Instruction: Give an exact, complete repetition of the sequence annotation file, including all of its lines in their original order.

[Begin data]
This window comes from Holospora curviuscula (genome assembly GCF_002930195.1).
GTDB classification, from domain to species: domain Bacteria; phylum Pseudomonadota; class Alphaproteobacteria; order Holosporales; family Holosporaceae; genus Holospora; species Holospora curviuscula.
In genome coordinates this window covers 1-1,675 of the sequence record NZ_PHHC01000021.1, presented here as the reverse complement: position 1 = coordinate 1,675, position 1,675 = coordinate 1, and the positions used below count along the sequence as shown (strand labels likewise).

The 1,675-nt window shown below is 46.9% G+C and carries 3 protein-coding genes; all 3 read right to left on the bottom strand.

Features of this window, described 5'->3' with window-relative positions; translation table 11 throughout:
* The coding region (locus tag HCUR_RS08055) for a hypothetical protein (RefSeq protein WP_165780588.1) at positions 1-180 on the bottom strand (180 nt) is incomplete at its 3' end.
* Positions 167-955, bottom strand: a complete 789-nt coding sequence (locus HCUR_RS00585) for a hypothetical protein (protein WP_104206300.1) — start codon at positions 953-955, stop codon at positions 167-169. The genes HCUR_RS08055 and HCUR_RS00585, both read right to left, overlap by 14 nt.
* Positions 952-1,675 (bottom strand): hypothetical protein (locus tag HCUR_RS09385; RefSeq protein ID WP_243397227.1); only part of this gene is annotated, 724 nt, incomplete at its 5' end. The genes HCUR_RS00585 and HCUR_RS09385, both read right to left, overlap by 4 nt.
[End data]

This window comes from Holospora curviuscula (genome assembly GCF_002930195.1).
GTDB classification, from domain to species: domain Bacteria; phylum Pseudomonadota; class Alphaproteobacteria; order Holosporales; family Holosporaceae; genus Holospora; species Holospora curviuscula.
In genome coordinates this window covers 1-1,675 of the sequence record NZ_PHHC01000021.1, presented here as the reverse complement: position 1 = coordinate 1,675, position 1,675 = coordinate 1, and the positions used below count along the sequence as shown (strand labels likewise).

The 1,675-nt window shown below is 46.9% G+C and carries 3 protein-coding genes; all 3 read right to left on the bottom strand.

Features of this window, described 5'->3' with window-relative positions; translation table 11 throughout:
* The coding region (locus tag HCUR_RS08055) for a hypothetical protein (RefSeq protein WP_165780588.1) at positions 1-180 on the bottom strand (180 nt) is incomplete at its 3' end.
* Positions 167-955, bottom strand: a complete 789-nt coding sequence (locus HCUR_RS00585) for a hypothetical protein (protein WP_104206300.1) — start codon at positions 953-955, stop codon at positions 167-169. The genes HCUR_RS08055 and HCUR_RS00585, both read right to left, overlap by 14 nt.
* Positions 952-1,675 (bottom strand): hypothetical protein (locus tag HCUR_RS09385; RefSeq protein ID WP_243397227.1); only part of this gene is annotated, 724 nt, incomplete at its 5' end. The genes HCUR_RS00585 and HCUR_RS09385, both read right to left, overlap by 4 nt.